Control fraud occurs when a trusted person in a high position of responsibility in a company, corporation, or state subverts the organization and engages in extensive fraud for personal gain. The term "control fraud" was coined by William K. Black to refer both to the acts of fraud and to the individuals who commit them.
The concept of control fraud is based on the observation that the CEO of a company is uniquely placed to remove the checks and balances on fraud within a company, such as through the use of selective hiring and firing. These tactics can position the executive in a way that allows him or her to engage in accountancy fraud and embezzle money, hide shortfalls or otherwise defraud investors, shareholders, or the public at large. A control fraud will often obtain "investments that have no readily ascertainable market value", and then shop for appraisers that will assign unrealistically high values and auditing firms that will bless the fraudulent accounting statements.
Some control frauds are reactive in the sense that they turn to fraud only after concluding that the business will fail. Opportunistic control frauds, by contrast, are attracted to a criminogenic environment where it is harder to detect fraud, e.g., as a result of deregulation.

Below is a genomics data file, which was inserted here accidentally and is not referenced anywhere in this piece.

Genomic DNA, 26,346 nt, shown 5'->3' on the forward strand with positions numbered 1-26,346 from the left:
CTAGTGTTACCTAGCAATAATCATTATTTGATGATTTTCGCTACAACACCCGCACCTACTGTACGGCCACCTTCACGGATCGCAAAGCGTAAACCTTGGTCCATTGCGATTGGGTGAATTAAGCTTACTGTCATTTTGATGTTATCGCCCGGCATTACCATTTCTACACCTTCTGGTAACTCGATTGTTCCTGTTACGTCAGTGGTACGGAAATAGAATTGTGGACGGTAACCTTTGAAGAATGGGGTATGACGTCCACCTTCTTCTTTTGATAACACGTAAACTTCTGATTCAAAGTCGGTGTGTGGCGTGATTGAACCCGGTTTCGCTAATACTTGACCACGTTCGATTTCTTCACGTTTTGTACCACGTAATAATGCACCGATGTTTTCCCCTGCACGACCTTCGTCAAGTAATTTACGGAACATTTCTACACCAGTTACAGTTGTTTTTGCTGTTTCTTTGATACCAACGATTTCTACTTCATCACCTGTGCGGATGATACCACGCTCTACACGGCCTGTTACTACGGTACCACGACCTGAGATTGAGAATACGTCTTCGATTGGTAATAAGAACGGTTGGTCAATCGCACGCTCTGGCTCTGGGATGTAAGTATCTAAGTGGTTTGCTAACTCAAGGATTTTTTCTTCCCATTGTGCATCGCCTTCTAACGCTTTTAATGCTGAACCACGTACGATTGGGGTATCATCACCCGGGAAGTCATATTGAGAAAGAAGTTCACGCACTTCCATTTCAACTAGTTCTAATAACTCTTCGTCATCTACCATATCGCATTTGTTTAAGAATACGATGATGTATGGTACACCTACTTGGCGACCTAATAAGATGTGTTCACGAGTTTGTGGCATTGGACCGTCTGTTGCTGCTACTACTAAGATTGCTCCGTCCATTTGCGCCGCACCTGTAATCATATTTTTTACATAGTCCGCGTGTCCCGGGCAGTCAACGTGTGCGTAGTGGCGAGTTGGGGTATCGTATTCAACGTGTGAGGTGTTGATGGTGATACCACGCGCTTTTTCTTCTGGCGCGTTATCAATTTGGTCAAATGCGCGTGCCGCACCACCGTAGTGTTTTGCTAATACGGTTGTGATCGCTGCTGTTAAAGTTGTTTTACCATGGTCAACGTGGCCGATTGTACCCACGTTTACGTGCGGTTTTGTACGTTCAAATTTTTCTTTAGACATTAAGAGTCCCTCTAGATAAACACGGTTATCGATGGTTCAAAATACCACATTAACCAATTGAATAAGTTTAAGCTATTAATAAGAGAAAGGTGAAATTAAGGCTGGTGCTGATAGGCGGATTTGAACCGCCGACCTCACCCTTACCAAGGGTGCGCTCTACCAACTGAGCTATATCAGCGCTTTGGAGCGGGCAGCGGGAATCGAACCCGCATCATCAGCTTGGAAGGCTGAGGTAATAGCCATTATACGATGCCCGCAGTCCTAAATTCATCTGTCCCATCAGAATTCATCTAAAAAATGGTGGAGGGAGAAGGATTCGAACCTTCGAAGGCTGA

An example would be when an insolvent company publishes accounts showing massive profits. This will cause the stock to rise beyond its actual value, and those exercising the control fraud will cash in their stocks before the reality is known by others. Additionally, companies can lobby for changes to weaken the law or accompanying regulation. This can be particularly effective with large campaign contributors like Charles Keating, who with other control frauds in the United States League of Savings Institutions, was able to get his own people placed on the board of the primary regulatory agency, the Federal Home Loan Bank Board (FHLBB). With the assistance of people like Speaker of the House Jim Wright and the Keating Five, he was able to convert Lincoln Savings and Loan Association into a Ponzi scheme, making millions for himself, while suppressing the investigative and regulatory functions of the FHLBB. Eventually, the Ponzi collapsed, as all Ponzis must, but with a massive cost to the taxpayers and unsecured investors.
Control fraud can also occur in a political situation, for example by the leader of a country who can use their position to embezzle public funds and turn the country into a kleptocracy. For example, the post-Soviet republic of Azerbaijan.
Examples of control fraud include Enron, the savings and loan crisis, and Ponzi schemes such as that of Bernard Madoff.